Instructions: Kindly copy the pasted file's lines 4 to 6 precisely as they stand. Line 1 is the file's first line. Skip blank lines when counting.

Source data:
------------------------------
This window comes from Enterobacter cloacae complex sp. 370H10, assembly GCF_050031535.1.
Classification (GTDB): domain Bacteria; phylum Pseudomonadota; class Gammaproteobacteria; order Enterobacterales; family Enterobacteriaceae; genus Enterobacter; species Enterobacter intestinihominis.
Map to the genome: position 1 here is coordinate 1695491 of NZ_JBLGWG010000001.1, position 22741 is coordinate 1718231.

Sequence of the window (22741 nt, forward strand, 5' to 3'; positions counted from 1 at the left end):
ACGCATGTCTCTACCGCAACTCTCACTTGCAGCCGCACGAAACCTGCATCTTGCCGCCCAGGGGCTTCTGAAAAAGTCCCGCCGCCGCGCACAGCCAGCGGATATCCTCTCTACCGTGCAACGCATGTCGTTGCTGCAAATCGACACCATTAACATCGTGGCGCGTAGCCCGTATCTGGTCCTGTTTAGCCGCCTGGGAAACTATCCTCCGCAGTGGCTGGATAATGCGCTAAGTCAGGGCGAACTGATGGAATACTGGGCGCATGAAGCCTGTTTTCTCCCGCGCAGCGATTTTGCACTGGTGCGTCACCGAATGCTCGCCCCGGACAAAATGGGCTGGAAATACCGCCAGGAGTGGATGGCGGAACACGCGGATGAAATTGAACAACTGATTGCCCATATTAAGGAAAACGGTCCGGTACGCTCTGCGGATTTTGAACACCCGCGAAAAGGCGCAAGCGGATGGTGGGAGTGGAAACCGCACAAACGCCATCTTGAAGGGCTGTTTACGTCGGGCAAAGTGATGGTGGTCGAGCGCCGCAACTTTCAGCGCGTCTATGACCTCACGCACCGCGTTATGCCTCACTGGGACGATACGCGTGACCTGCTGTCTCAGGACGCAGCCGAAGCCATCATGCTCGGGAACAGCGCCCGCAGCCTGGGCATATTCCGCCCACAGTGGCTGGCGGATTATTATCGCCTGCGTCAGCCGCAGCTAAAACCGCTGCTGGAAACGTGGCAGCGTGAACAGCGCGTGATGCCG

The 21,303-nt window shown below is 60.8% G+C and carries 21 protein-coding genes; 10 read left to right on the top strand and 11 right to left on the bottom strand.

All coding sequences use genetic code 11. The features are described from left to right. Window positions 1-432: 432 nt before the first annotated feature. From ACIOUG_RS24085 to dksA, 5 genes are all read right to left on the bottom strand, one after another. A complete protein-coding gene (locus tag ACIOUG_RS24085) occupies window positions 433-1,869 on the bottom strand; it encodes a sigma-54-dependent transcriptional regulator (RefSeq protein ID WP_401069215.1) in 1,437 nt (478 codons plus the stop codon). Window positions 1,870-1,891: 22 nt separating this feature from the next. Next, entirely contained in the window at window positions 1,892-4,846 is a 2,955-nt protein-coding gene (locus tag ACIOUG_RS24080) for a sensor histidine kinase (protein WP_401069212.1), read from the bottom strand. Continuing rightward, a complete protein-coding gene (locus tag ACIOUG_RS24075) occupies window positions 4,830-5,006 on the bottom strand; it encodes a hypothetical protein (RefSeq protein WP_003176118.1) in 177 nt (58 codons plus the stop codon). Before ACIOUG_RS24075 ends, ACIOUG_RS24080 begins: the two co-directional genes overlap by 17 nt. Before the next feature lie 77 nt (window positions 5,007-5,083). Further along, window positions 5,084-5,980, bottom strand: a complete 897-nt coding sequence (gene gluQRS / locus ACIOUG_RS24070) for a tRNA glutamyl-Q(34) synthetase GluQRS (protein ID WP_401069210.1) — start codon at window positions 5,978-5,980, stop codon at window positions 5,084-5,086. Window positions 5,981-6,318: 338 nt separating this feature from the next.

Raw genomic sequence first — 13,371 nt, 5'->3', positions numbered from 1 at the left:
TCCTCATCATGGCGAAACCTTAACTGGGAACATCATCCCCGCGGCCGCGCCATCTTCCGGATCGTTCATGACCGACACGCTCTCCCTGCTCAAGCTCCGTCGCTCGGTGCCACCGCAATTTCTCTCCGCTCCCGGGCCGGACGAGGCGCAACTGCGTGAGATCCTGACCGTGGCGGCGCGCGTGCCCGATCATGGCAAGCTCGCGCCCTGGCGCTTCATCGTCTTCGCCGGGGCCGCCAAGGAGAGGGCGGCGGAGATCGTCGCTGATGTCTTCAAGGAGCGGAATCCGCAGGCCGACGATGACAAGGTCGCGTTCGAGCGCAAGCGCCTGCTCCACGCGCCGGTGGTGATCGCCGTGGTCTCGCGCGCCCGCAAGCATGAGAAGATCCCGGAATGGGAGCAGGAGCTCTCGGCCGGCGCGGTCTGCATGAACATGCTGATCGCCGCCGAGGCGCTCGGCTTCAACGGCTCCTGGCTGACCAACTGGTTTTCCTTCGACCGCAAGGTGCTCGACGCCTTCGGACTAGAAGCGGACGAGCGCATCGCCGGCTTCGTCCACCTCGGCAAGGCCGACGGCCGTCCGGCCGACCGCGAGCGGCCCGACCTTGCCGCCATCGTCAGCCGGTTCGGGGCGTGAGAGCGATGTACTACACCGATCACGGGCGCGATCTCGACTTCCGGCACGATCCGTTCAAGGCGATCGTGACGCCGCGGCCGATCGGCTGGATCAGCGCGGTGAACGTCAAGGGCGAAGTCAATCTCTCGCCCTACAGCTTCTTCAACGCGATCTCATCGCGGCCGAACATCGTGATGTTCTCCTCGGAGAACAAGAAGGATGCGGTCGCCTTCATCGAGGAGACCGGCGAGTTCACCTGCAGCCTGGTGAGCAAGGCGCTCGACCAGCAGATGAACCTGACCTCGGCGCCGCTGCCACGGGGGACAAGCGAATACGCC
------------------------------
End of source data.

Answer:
Sequence of the window (22741 nt, forward strand, 5' to 3'; positions counted from 1 at the left end):
ACGCATGTCTCTACCGCAACTCTCACTTGCAGCCGCACGAAACCTGCATCTTGCCGCCCAGGGGCTTCTGAAAAAGTCCCGCCGCCGCGCACAGCCAGCGGATATCCTCTCTACCGTGCAACGCATGTCGTTGCTGCAAATCGACACCATTAACATCGTGGCGCGTAGCCCGTATCTGGTCCTGTTTAGCCGCCTGGGAAACTATCCTCCGCAGTGGCTGGATAATGCGCTAAGTCAGGGCGAACTGATGGAATACTGGGCGCATGAAGCCTGTTTTCTCCCGCGCAGCGATTTTGCACTGGTGCGTCACCGAATGCTCGCCCCGGACAAAATGGGCTGGAAATACCGCCAGGAGTGGATGGCGGAACACGCGGATGAAATTGAACAACTGATTGCCCATATTAAGGAAAACGGTCCGGTACGCTCTGCGGATTTTGAACACCCGCGAAAAGGCGCAAGCGGATGGTGGGAGTGGAAACCGCACAAACGCCATCTTGAAGGGCTGTTTACGTCGGGCAAAGTGATGGTGGTCGAGCGCCGCAACTTTCAGCGCGTCTATGACCTCACGCACCGCGTTATGCCTCACTGGGACGATACGCGTGACCTGCTGTCTCAGGACGCAGCCGAAGCCATCATGCTCGGGAACAGCGCCCGCAGCCTGGGCATATTCCGCCCACAGTGGCTGGCGGATTATTATCGCCTGCGTCAGCCGCAGCTAAAACCGCTGCTGGAAACGTGGCAGCGTGAACAGCGCGTGATGCCG

The 21,303-nt window shown below is 60.8% G+C and carries 21 protein-coding genes; 10 read left to right on the top strand and 11 right to left on the bottom strand.